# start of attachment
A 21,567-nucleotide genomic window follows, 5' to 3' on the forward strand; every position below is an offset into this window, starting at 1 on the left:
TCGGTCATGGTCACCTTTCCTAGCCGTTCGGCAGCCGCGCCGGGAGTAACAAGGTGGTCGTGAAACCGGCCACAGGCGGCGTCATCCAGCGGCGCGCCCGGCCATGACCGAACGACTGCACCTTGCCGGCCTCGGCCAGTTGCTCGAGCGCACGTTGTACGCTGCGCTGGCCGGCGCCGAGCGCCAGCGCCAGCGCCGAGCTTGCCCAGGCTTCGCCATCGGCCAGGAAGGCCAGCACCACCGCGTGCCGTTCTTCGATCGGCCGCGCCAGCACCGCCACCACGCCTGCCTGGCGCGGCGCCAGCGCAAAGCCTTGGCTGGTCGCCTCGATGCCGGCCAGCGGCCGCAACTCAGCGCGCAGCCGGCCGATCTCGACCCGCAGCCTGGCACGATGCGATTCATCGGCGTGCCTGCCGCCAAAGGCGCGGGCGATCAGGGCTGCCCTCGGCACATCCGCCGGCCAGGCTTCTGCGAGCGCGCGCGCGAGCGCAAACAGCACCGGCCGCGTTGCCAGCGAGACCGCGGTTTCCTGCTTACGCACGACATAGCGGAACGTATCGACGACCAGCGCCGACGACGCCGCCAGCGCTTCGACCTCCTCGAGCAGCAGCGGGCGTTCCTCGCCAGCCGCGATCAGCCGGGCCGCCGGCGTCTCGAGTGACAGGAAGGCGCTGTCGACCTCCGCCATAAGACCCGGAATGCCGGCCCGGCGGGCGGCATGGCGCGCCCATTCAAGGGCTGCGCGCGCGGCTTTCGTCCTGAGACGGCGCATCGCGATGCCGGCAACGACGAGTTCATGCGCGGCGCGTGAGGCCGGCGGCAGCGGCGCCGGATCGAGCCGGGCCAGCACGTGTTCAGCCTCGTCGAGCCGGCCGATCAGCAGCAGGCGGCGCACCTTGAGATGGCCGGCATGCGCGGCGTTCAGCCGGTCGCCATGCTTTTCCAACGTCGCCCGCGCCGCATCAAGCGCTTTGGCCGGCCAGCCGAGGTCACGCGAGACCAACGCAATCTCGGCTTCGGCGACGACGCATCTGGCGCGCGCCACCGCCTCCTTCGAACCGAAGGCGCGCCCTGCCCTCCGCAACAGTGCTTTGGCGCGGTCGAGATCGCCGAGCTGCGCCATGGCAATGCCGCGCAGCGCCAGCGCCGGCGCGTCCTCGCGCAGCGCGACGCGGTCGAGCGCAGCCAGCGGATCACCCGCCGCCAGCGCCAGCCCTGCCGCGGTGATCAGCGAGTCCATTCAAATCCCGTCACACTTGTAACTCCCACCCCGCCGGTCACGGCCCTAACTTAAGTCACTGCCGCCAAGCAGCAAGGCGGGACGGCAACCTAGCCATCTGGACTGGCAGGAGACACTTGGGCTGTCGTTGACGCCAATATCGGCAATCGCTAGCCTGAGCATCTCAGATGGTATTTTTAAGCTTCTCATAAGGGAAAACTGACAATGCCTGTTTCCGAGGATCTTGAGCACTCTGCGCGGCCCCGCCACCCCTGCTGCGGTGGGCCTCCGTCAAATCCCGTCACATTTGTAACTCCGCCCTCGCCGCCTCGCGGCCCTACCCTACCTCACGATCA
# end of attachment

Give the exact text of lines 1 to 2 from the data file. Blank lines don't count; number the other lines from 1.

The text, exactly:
A 21,567-nucleotide genomic window follows, 5' to 3' on the forward strand; every position below is an offset into this window, starting at 1 on the left:
TCGGTCATGGTCACCTTTCCTAGCCGTTCGGCAGCCGCGCCGGGAGTAACAAGGTGGTCGTGAAACCGGCCACAGGCGGCGTCATCCAGCGGCGCGCCCGGCCATGACCGAACGACTGCACCTTGCCGGCCTCGGCCAGTTGCTCGAGCGCACGTTGTACGCTGCGCTGGCCGGCGCCGAGCGCCAGCGCCAGCGCCGAGCTTGCCCAGGCTTCGCCATCGGCCAGGAAGGCCAGCACCACCGCGTGCCGTTCTTCGATCGGCCGCGCCAGCACCGCCACCACGCCTGCCTGGCGCGGCGCCAGCGCAAAGCCTTGGCTGGTCGCCTCGATGCCGGCCAGCGGCCGCAACTCAGCGCGCAGCCGGCCGATCTCGACCCGCAGCCTGGCACGATGCGATTCATCGGCGTGCCTGCCGCCAAAGGCGCGGGCGATCAGGGCTGCCCTCGGCACATCCGCCGGCCAGGCTTCTGCGAGCGCGCGCGCGAGCGCAAACAGCACCGGCCGCGTTGCCAGCGAGACCGCGGTTTCCTGCTTACGCACGACATAGCGGAACGTATCGACGACCAGCGCCGACGACGCCGCCAGCGCTTCGACCTCCTCGAGCAGCAGCGGGCGTTCCTCGCCAGCCGCGATCAGCCGGGCCGCCGGCGTCTCGAGTGACAGGAAGGCGCTGTCGACCTCCGCCATAAGACCCGGAATGCCGGCCCGGCGGGCGGCATGGCGCGCCCATTCAAGGGCTGCGCGCGCGGCTTTCGTCCTGAGACGGCGCATCGCGATGCCGGCAACGACGAGTTCATGCGCGGCGCGTGAGGCCGGCGGCAGCGGCGCCGGATCGAGCCGGGCCAGCACGTGTTCAGCCTCGTCGAGCCGGCCGATCAGCAGCAGGCGGCGCACCTTGAGATGGCCGGCATGCGCGGCGTTCAGCCGGTCGCCATGCTTTTCCAACGTCGCCCGCGCCGCATCAAGCGCTTTGGCCGGCCAGCCGAGGTCACGCGAGACCAACGCAATCTCGGCTTCGGCGACGACGCATCTGGCGCGCGCCACCGCCTCCTTCGAACCGAAGGCGCGCCCTGCCCTCCGCAACAGTGCTTTGGCGCGGTCGAGATCGCCGAGCTGCGCCATGGCAATGCCGCGCAGCGCCAGCGCCGGCGCGTCCTCGCGCAGCGCGACGCGGTCGAGCGCAGCCAGCGGATCACCCGCCGCCAGCGCCAGCCCTGCCGCGGTGATCAGCGAGTCCATTCAAATCCCGTCACACTTGTAACTCCCACCCCGCCGGTCACGGCCCTAACTTAAGTCACTGCCGCCAAGCAGCAAGGCGGGACGGCAACCTAGCCATCTGGACTGGCAGGAGACACTTGGGCTGTCGTTGACGCCAATATCGGCAATCGCTAGCCTGAGCATCTCAGATGGTATTTTTAAGCTTCTCATAAGGGAAAACTGACAATGCCTGTTTCCGAGGATCTTGAGCACTCTGCGCGGCCCCGCCACCCCTGCTGCGGTGGGCCTCCGTCAAATCCCGTCACATTTGTAACTCCGCCCTCGCCGCCTCGCGGCCCTACCCTACCTCACGATCA